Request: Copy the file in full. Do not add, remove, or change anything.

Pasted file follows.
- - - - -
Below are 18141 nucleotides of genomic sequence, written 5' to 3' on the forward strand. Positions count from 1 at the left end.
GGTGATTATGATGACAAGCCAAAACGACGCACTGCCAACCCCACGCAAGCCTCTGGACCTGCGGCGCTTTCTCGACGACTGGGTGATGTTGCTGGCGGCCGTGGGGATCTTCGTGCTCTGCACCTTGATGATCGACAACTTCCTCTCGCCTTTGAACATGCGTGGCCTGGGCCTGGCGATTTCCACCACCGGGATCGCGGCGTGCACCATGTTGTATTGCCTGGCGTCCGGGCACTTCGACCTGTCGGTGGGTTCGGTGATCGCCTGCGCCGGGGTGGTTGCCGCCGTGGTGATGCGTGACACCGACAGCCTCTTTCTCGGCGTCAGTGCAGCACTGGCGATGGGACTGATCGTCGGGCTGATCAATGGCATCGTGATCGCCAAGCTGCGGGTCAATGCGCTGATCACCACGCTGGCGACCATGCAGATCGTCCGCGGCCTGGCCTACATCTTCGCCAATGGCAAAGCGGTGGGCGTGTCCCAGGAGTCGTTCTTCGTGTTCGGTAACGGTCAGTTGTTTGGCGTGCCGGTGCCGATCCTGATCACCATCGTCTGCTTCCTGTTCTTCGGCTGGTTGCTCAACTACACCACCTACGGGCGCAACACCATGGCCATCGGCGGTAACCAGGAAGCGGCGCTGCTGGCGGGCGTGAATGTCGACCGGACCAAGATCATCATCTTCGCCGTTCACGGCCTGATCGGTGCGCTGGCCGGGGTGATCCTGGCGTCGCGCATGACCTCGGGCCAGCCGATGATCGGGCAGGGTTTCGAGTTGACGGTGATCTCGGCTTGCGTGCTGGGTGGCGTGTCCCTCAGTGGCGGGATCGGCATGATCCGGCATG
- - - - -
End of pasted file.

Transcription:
Below are 18141 nucleotides of genomic sequence, written 5' to 3' on the forward strand. Positions count from 1 at the left end.
GGTGATTATGATGACAAGCCAAAACGACGCACTGCCAACCCCACGCAAGCCTCTGGACCTGCGGCGCTTTCTCGACGACTGGGTGATGTTGCTGGCGGCCGTGGGGATCTTCGTGCTCTGCACCTTGATGATCGACAACTTCCTCTCGCCTTTGAACATGCGTGGCCTGGGCCTGGCGATTTCCACCACCGGGATCGCGGCGTGCACCATGTTGTATTGCCTGGCGTCCGGGCACTTCGACCTGTCGGTGGGTTCGGTGATCGCCTGCGCCGGGGTGGTTGCCGCCGTGGTGATGCGTGACACCGACAGCCTCTTTCTCGGCGTCAGTGCAGCACTGGCGATGGGACTGATCGTCGGGCTGATCAATGGCATCGTGATCGCCAAGCTGCGGGTCAATGCGCTGATCACCACGCTGGCGACCATGCAGATCGTCCGCGGCCTGGCCTACATCTTCGCCAATGGCAAAGCGGTGGGCGTGTCCCAGGAGTCGTTCTTCGTGTTCGGTAACGGTCAGTTGTTTGGCGTGCCGGTGCCGATCCTGATCACCATCGTCTGCTTCCTGTTCTTCGGCTGGTTGCTCAACTACACCACCTACGGGCGCAACACCATGGCCATCGGCGGTAACCAGGAAGCGGCGCTGCTGGCGGGCGTGAATGTCGACCGGACCAAGATCATCATCTTCGCCGTTCACGGCCTGATCGGTGCGCTGGCCGGGGTGATCCTGGCGTCGCGCATGACCTCGGGCCAGCCGATGATCGGGCAGGGTTTCGAGTTGACGGTGATCTCGGCTTGCGTGCTGGGTGGCGTGTCCCTCAGTGGCGGGATCGGCATGATCCGGCATG